internally displaced persons

Lanao del Sur lawmakers sound alarm over PH internal displacement rate

Merlyn Manos
Lanao del Sur lawmakers sound alarm over PH internal displacement rate

GATHERING. Maranaos, many internally displaced persons, gather outside Marawi's grand mosque for prayers on May 1.

Merlyn Manos/Rappler

Some 140,000 families remain displaced at the end of 2021, note Lanao del Sur congressmen Ziaur-Rahman Adiong and Ziaur Rahman Adiong and Lanao del Sur's 2nd District Representative Yasser Balindong

ILIGAN CITY, Philippines – Lanao del Sur lawmakers sounded alarm bells over the rate of evacuations in the country due to man-made and natural causes, saying the number of cases of internal displacement reached more than 5.6 million in 2021 alone.

Lanao del Sur 1st District Representative Ziaur-Rahman Adiong and Lanao del Sur 2nd District Representative Yasser Balindong called on the government to take steps in reducing the risks of displacements, and to help the victims who were forced to flee their homes.

Of the more than 5.6 million cases documented in 2021 by the Internal Displacement Monitoring Center, some 140,000 families remained displaced by year-end, the congressmen noted.

Adiong said on Wednesday, August 3, that more than 100,000 cases of internal displacement were due to conflict and violence. Of that number, some 20,000 people remained displaced as of December 2021.

Adiong and Balindong come from an area in Mindanao with the most number of internally displaced families as a result of the 2017 Marawi Siege that destroyed communities in the predominantly Muslim city and turned them into virtual ghost towns.

In a May 2020 report, the United Nations High Commissioner for Refugees (UNHCR), counted some 120,000 people living in permanent and temporary shelters outside Marawi City.

The government’s Task Force Bangon Marawi (TBFM) said it registered 49,785 displaced families from 96 Marawi villages as of April 2022.

The congressmen, however, said that the data they culled showed that there were about 85,335 people or roughly 17,000 families from Marawi still displaced after five years.

DIFFICULT. Internally displaced persons living in Sarimanok Tent City share their stories and the difficulty of living inside temporary shelters months after the Marawi Siege in 2017. Photo by Bobby Lagsa/Rappler

Mindanao alone, according to Adiong, saw more than 800,000 households displaced due to various reasons in the last two decades.

“Their experiences are made more difficult by poverty and a host of calamities across the island,” he said. “We cannot ignore the reality these numbers represent, especially when one person displaced is one person too many.”

Adiong and Balindong on Wednesday, August 3, filed a House bill that seeks to oblige the government to support the internally displaced, and help them return and rebuild their communities, integrate into local communities that have received them, or resettle in other areas where they can be safe and secure.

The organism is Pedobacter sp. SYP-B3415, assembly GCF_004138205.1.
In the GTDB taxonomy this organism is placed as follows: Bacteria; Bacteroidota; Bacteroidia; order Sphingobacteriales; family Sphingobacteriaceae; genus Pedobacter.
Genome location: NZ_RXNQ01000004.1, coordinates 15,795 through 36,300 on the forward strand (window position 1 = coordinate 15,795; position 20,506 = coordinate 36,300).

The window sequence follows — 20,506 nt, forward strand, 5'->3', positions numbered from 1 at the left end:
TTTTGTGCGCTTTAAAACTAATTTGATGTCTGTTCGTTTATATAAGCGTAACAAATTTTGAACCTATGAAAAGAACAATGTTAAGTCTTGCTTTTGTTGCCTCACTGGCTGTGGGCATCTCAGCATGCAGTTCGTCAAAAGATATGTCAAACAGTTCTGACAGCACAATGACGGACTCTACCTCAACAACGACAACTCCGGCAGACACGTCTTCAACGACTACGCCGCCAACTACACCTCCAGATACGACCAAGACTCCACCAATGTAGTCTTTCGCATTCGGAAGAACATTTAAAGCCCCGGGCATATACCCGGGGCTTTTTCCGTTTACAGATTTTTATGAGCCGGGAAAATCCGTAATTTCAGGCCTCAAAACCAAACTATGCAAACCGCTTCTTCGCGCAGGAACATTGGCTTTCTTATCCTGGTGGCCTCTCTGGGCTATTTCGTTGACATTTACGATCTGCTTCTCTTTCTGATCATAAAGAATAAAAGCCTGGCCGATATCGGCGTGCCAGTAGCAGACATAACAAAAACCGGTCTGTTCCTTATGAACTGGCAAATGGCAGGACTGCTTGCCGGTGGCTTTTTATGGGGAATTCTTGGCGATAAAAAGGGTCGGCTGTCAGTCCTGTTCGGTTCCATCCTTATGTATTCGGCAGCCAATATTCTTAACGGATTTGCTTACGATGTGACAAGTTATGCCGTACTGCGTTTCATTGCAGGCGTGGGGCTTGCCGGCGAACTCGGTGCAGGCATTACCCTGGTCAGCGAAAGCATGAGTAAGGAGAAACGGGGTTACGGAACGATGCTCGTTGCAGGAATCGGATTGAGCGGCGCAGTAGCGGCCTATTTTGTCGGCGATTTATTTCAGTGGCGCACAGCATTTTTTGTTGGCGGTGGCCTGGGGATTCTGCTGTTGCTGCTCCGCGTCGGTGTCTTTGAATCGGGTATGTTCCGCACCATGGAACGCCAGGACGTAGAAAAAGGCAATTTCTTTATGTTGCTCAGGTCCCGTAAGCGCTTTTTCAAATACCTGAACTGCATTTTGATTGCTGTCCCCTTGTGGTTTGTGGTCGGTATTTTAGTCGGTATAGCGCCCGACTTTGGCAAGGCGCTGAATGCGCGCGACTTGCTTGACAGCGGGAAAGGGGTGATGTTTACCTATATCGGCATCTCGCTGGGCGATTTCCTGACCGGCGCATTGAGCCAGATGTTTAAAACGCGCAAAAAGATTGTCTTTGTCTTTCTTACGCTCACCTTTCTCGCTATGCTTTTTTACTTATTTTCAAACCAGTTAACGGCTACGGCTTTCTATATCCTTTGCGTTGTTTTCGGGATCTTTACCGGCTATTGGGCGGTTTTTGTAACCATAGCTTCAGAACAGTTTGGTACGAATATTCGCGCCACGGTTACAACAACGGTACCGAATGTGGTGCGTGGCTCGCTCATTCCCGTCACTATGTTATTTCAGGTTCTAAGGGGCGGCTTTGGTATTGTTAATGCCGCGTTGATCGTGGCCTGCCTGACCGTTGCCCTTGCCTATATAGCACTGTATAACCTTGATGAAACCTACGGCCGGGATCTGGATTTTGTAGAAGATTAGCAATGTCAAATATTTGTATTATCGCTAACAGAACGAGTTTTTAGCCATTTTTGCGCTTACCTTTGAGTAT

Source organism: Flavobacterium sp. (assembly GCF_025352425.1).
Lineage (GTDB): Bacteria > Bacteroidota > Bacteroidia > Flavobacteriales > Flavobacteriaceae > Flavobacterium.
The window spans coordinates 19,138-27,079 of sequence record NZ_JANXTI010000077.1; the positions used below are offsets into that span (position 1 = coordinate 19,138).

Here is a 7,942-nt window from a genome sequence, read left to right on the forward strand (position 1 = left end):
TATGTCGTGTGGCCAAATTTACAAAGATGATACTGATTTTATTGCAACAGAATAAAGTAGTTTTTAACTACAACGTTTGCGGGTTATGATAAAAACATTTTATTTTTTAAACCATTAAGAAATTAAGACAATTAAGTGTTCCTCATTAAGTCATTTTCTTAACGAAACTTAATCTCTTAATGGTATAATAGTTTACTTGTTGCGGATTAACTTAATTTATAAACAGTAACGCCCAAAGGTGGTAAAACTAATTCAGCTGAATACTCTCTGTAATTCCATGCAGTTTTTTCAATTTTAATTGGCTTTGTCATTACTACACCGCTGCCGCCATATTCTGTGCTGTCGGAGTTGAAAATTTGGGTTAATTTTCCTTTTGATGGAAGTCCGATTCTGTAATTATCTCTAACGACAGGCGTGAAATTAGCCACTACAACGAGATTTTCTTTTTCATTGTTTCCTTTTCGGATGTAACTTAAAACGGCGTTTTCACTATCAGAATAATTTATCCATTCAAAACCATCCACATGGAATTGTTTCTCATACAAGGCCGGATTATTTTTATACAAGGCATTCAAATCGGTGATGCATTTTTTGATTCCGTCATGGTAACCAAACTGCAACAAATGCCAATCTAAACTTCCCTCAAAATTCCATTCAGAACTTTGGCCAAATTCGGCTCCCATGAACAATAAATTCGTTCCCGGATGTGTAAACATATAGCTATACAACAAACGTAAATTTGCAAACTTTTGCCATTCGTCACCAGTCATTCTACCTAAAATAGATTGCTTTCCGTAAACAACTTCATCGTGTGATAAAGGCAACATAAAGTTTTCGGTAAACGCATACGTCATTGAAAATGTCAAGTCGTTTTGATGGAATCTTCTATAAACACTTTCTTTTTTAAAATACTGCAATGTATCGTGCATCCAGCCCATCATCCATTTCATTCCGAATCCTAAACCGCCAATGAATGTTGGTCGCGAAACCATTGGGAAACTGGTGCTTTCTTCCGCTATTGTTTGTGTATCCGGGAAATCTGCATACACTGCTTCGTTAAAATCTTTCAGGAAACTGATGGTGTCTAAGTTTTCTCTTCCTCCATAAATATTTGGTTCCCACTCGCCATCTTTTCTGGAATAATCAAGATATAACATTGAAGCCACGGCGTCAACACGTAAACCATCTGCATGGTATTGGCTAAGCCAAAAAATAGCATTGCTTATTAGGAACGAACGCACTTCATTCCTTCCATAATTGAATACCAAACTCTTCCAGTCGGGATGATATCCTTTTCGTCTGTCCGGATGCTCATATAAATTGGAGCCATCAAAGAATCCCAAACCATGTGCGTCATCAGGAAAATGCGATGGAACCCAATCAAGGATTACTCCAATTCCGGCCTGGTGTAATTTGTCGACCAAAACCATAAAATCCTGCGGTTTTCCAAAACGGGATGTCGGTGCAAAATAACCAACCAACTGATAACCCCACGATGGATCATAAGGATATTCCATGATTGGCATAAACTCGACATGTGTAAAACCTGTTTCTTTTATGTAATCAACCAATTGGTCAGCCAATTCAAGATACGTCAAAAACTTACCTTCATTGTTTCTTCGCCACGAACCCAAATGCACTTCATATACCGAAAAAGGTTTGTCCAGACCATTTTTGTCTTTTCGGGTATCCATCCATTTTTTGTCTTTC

Aside from conflict and violence, the lawmakers noted that the country is geographically disadvantaged because it sits along East Asia’s typhoon belt and the Pacific Ring of Fire, making it at the receiving end of the effects of climate change. 

The earthquake in Abra on July 27 alone, noted Adiong, forced at least 45,000 people to flee their homes and camp out in open spaces or seek refuge in the homes of their relatives and friends.

As of Wednesday, he said, there were more than 3,000 people in 38 evacuation centers after the earthquake.

EVACUEES. Barangay Tumana residents stay at the H. Bautista Elementary School in Marikina City after they decided to evacuate due to the rising water level of the Marikina River, July 24, 2021. Rappler photo

The congressmen called on Congress to pass a law that would entitle every internally displaced person to a maximum P10,000- reparation from the Department of Social Welfare and Development (DSWD), and help the victim with his return, integration, or resettlement elsewhere.

Their proposed measure also seeks to entitle the internally displaced to mandatory non-monetary reparation services from the DSWD, Department of Health, Department of Education, Commission on Higher Education, and Technical Education and Skills Development Authority, among other agencies, in collaboration with the Commission on Human Rights.

Marawi civic leader Samira Gutoc, who chairs advocacy rights group Ako Bakwit, said the internally displaced should be entitled to more, as she noted that the cost of monthly housing, education, and health care alone would require over P10,000 each.

Gutoc said those displaced as a result of the 2017 fighting in Marawi alone lost more than their money and homes.

“They lost valuable documents, their identification, their genealogy. Many of them lost their identities. These are things money can’t buy,” Gutoc told Rappler. – Rappler.com

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